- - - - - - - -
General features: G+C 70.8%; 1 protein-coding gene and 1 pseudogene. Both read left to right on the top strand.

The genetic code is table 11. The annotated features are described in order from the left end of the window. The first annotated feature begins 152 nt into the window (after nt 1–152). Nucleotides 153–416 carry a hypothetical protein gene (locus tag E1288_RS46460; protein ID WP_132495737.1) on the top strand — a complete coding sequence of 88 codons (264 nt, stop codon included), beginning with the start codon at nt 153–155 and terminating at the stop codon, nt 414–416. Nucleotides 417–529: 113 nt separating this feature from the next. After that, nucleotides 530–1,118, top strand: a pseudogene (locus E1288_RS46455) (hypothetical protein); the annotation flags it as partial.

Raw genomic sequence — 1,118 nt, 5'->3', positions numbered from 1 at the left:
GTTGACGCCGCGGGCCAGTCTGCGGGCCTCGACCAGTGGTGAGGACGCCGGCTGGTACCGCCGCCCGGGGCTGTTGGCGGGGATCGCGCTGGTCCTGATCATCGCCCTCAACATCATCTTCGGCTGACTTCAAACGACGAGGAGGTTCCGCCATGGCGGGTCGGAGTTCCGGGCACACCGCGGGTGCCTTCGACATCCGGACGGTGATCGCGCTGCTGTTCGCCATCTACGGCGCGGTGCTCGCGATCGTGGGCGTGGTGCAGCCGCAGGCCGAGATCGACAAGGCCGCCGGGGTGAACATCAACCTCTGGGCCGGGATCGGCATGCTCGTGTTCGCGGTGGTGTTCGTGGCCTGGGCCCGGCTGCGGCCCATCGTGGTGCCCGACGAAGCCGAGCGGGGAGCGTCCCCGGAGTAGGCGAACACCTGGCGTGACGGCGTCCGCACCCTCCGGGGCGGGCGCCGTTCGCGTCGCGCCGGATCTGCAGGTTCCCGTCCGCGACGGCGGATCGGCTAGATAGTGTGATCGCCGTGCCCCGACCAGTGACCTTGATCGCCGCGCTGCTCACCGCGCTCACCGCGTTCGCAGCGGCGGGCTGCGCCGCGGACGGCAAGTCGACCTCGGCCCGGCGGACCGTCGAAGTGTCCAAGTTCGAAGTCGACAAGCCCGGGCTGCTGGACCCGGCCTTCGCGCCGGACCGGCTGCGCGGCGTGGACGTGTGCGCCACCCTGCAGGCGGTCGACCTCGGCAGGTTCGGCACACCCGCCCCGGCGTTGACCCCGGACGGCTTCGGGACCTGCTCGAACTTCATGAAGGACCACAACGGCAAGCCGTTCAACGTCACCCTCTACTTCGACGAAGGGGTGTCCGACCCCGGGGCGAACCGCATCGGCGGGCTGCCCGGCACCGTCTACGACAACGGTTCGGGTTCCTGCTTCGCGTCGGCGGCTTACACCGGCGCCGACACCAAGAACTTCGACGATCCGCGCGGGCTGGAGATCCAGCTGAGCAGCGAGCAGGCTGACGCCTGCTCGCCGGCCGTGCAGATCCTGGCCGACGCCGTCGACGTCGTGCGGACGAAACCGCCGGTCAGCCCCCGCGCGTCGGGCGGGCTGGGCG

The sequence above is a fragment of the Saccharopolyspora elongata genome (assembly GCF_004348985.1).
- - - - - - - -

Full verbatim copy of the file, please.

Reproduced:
General features: G+C 70.8%; 1 protein-coding gene and 1 pseudogene. Both read left to right on the top strand.

The genetic code is table 11. The annotated features are described in order from the left end of the window. The first annotated feature begins 152 nt into the window (after nt 1–152). Nucleotides 153–416 carry a hypothetical protein gene (locus tag E1288_RS46460; protein ID WP_132495737.1) on the top strand — a complete coding sequence of 88 codons (264 nt, stop codon included), beginning with the start codon at nt 153–155 and terminating at the stop codon, nt 414–416. Nucleotides 417–529: 113 nt separating this feature from the next. After that, nucleotides 530–1,118, top strand: a pseudogene (locus E1288_RS46455) (hypothetical protein); the annotation flags it as partial.

Raw genomic sequence — 1,118 nt, 5'->3', positions numbered from 1 at the left:
GTTGACGCCGCGGGCCAGTCTGCGGGCCTCGACCAGTGGTGAGGACGCCGGCTGGTACCGCCGCCCGGGGCTGTTGGCGGGGATCGCGCTGGTCCTGATCATCGCCCTCAACATCATCTTCGGCTGACTTCAAACGACGAGGAGGTTCCGCCATGGCGGGTCGGAGTTCCGGGCACACCGCGGGTGCCTTCGACATCCGGACGGTGATCGCGCTGCTGTTCGCCATCTACGGCGCGGTGCTCGCGATCGTGGGCGTGGTGCAGCCGCAGGCCGAGATCGACAAGGCCGCCGGGGTGAACATCAACCTCTGGGCCGGGATCGGCATGCTCGTGTTCGCGGTGGTGTTCGTGGCCTGGGCCCGGCTGCGGCCCATCGTGGTGCCCGACGAAGCCGAGCGGGGAGCGTCCCCGGAGTAGGCGAACACCTGGCGTGACGGCGTCCGCACCCTCCGGGGCGGGCGCCGTTCGCGTCGCGCCGGATCTGCAGGTTCCCGTCCGCGACGGCGGATCGGCTAGATAGTGTGATCGCCGTGCCCCGACCAGTGACCTTGATCGCCGCGCTGCTCACCGCGCTCACCGCGTTCGCAGCGGCGGGCTGCGCCGCGGACGGCAAGTCGACCTCGGCCCGGCGGACCGTCGAAGTGTCCAAGTTCGAAGTCGACAAGCCCGGGCTGCTGGACCCGGCCTTCGCGCCGGACCGGCTGCGCGGCGTGGACGTGTGCGCCACCCTGCAGGCGGTCGACCTCGGCAGGTTCGGCACACCCGCCCCGGCGTTGACCCCGGACGGCTTCGGGACCTGCTCGAACTTCATGAAGGACCACAACGGCAAGCCGTTCAACGTCACCCTCTACTTCGACGAAGGGGTGTCCGACCCCGGGGCGAACCGCATCGGCGGGCTGCCCGGCACCGTCTACGACAACGGTTCGGGTTCCTGCTTCGCGTCGGCGGCTTACACCGGCGCCGACACCAAGAACTTCGACGATCCGCGCGGGCTGGAGATCCAGCTGAGCAGCGAGCAGGCTGACGCCTGCTCGCCGGCCGTGCAGATCCTGGCCGACGCCGTCGACGTCGTGCGGACGAAACCGCCGGTCAGCCCCCGCGCGTCGGGCGGGCTGGGCG

The sequence above is a fragment of the Saccharopolyspora elongata genome (assembly GCF_004348985.1).